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With its free foosball tables, alcohol on tap and regular parties advertised as networking events, WeWork seemed set to revolutionise the contemporary office as we know it. However, despite its early successes, its IPO revealed a flawed business model and a hasty expansion strategy that made long-term profitability highly unlikely.

And once the controversial behaviour of CEO Adam Neumann came to light, the downfall of WeWork looked inevitable, and its future still looks incredibly bleak.

Though entrepreneurs certainly won‘t be taking tips from WeWork anytime soon, the disgraced company did get one thing right: flexible workspaces sell. And in spite of WeWork’s failure, real estate lawyer and podcast host Susan Freeman predicts that when it comes to the future of coworking, “the shift in the way people work won’t be reversed”.

Generally speaking, a ‘flexible workspace’ refers to a kind of space-as-a-service, encompassing coworking within serviced offices without any fixed contracts. There are a variety of options available, and businesses can move in promptly, personalising the space to suit their needs. WeWork may not have achieved the success it was aiming for, but it did spearhead a modern type of office environment that businesses will continue to embrace going forward.

There is an appetite for choice

WeWork was spot on when it predicted that employees wanted more than just a desk and computer. Its more decadent perks may no longer be of interest, but having a flexible workspace does mean that staff can take advantage of the different spaces and amenities available, and adapt their environment depending on their day-to-day requirements.

A normal office can be problematic when a group of vocal collaborators is forced to work in the same room as a single employee who needs peace and quiet. As one-third of workers want a “soundscaped” environment, flexible workspaces are ideal for ensuring that both parties are well catered for. An increasing number of serviced office providers are now providing more flexible workspaces. Landmark, for example, provide private workspaces that also include access to a separate club space, which includes a collaborative area, a social zone and more formal meeting rooms. With a flexible workspace, all employees can always have a suitable place to work for all their tasks.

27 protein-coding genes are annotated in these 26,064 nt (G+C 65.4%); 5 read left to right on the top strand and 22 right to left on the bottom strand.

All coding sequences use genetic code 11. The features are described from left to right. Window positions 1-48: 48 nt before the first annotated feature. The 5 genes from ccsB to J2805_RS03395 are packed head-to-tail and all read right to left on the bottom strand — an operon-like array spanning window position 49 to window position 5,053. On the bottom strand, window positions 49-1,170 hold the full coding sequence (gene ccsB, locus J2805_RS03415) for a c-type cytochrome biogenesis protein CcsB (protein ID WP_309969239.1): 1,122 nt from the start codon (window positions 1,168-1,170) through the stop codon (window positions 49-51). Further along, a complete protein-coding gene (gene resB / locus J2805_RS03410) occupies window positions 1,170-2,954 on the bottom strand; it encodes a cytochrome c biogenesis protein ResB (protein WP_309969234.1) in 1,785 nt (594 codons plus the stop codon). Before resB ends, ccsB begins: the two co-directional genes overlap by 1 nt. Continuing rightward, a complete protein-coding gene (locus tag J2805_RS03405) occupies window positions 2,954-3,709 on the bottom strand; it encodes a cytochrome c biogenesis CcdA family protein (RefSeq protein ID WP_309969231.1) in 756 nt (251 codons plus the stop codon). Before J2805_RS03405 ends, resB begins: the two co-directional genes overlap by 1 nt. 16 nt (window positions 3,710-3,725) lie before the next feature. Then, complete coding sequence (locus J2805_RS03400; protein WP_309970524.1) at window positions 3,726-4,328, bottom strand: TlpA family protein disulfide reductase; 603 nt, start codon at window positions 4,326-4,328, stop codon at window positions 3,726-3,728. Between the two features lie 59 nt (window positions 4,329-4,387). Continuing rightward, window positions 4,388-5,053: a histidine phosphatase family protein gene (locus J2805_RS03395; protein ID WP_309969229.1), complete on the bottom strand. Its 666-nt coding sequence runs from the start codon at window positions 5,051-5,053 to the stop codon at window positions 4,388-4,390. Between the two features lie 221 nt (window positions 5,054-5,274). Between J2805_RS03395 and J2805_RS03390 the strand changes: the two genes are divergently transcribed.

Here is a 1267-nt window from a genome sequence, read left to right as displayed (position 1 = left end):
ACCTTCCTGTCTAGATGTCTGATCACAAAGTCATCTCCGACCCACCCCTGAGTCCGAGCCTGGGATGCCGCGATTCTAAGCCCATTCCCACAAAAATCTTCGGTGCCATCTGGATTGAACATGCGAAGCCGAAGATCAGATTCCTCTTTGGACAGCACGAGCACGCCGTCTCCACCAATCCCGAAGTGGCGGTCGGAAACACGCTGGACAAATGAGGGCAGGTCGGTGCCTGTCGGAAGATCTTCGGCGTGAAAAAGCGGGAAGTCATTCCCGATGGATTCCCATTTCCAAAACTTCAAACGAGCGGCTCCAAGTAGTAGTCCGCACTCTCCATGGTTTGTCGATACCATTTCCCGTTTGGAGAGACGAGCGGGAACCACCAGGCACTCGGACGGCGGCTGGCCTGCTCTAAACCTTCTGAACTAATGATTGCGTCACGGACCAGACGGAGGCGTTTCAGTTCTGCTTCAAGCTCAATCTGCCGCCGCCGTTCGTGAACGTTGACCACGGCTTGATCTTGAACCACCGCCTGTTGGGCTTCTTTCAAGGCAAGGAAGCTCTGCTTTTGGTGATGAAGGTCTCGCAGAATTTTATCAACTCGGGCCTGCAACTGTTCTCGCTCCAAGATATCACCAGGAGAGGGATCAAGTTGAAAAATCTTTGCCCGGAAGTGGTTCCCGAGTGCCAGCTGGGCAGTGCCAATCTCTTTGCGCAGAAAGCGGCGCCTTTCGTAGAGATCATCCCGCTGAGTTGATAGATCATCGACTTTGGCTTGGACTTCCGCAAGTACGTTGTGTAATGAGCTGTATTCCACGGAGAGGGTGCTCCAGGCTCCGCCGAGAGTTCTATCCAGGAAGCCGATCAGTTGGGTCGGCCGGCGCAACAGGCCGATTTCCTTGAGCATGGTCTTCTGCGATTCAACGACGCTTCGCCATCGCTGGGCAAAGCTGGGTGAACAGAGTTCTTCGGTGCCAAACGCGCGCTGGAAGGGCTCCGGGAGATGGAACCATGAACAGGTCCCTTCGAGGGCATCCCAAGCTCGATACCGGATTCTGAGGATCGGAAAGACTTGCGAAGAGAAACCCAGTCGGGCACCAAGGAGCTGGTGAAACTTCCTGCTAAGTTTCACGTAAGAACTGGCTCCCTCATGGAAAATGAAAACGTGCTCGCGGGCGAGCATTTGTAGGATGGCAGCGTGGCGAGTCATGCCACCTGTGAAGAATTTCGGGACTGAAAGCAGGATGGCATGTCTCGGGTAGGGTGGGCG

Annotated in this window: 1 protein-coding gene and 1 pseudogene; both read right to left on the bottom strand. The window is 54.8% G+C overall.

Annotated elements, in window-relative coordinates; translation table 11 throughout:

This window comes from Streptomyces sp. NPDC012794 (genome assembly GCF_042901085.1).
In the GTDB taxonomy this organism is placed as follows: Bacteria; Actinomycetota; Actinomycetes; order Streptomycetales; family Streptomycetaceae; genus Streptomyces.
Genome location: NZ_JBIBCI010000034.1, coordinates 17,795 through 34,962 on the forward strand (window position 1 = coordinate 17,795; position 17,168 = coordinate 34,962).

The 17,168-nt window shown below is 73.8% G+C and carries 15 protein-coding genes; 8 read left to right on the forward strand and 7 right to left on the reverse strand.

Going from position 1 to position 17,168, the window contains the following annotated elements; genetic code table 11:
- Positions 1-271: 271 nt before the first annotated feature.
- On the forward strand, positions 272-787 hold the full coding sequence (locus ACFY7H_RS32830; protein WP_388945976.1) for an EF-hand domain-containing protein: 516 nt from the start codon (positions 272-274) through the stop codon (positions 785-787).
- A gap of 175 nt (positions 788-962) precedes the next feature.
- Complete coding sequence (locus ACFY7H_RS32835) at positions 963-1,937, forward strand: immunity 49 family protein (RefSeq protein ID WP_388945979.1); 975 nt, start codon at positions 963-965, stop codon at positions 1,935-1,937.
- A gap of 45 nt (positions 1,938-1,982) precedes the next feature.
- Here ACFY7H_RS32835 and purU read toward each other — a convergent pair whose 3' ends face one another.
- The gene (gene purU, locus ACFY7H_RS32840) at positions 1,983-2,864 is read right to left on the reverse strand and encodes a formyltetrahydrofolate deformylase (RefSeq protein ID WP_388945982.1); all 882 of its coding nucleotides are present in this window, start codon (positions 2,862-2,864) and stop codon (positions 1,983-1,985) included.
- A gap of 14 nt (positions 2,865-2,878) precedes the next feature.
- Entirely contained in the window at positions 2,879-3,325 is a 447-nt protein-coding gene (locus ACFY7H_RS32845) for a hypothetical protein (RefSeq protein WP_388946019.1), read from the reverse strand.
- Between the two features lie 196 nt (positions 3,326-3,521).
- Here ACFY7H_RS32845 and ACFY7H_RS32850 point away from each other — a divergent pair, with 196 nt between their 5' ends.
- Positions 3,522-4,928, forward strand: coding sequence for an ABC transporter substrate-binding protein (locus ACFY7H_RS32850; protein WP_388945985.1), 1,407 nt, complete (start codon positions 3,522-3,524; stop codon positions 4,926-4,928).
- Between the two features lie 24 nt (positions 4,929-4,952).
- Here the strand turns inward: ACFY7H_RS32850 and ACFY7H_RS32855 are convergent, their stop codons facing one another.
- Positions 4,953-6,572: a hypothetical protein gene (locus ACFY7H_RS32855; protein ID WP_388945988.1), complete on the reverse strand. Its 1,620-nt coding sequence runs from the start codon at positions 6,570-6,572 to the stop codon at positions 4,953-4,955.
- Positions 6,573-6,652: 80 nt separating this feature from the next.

Businesses want affordable offices

Securing office space can be extremely expensive, especially in a city like London where it costs £650-£1500 per person every month. Instead of renting a leased office on a fixed contract, many businesses are choosing flexible workspaces as a more affordable alternative. Not only is the rent often cheaper, but flexible workspace payments also cover the costs of services like IT support, cleaning, and security, all while coming fully furnished.

These models also let business owners avoid paying additional fees such as business rates and stamp duty, both of which are required expenses when renting leased offices. Furthermore, the unfixed nature of flexible workspace contracts can protect companies from financial uncertainty. Considering that 90% of startups fail, new businesses may understandably be reluctant to commit to long-term leases from the outset. A flexible office means they can give up their space to up- or downgrade whenever they like, never leaving them tied down to a contract or worrying about missing rent payments.

Flexibility is vital for modern employment practices

Holding down a standard 9-5 office job isn’t a given anymore. Interest in freelancing grew by 31% in 2018, while 40% of UK workers have a “side hustle”, an additional job on top of regular employment. With more people pursuing their passions and taking control of how, when and where they work, a flexible workspace is far more likely to meet their needs than a traditional office. 

A key benefit of being self-employed is that there’s no need to be tied down to just one office. WeWork currently has offices in 111 cities, and other flexible workspace providers have followed suit by opening buildings in additional locations. This means that a freelancer based in London could travel to Edinburgh for the week and still have access to their ideal office while they’re away.

What’s more, freelancers and side hustlers also may not need dedicated office space on a long-term basis. They may be perfectly happy working from home or from a coffee shop the majority of the time. However, if they’re having an important meeting, or simply need a more professional environment, flexible workspaces allow them to rent the area they need for as little as an hour.

Author Bio :

Syna Smith is a Head of SEO at Backlinksmedia. She is expert on link building.

 


Why the appeal of the flexible workspace will endure despite WeWork's failure
Digital Mag

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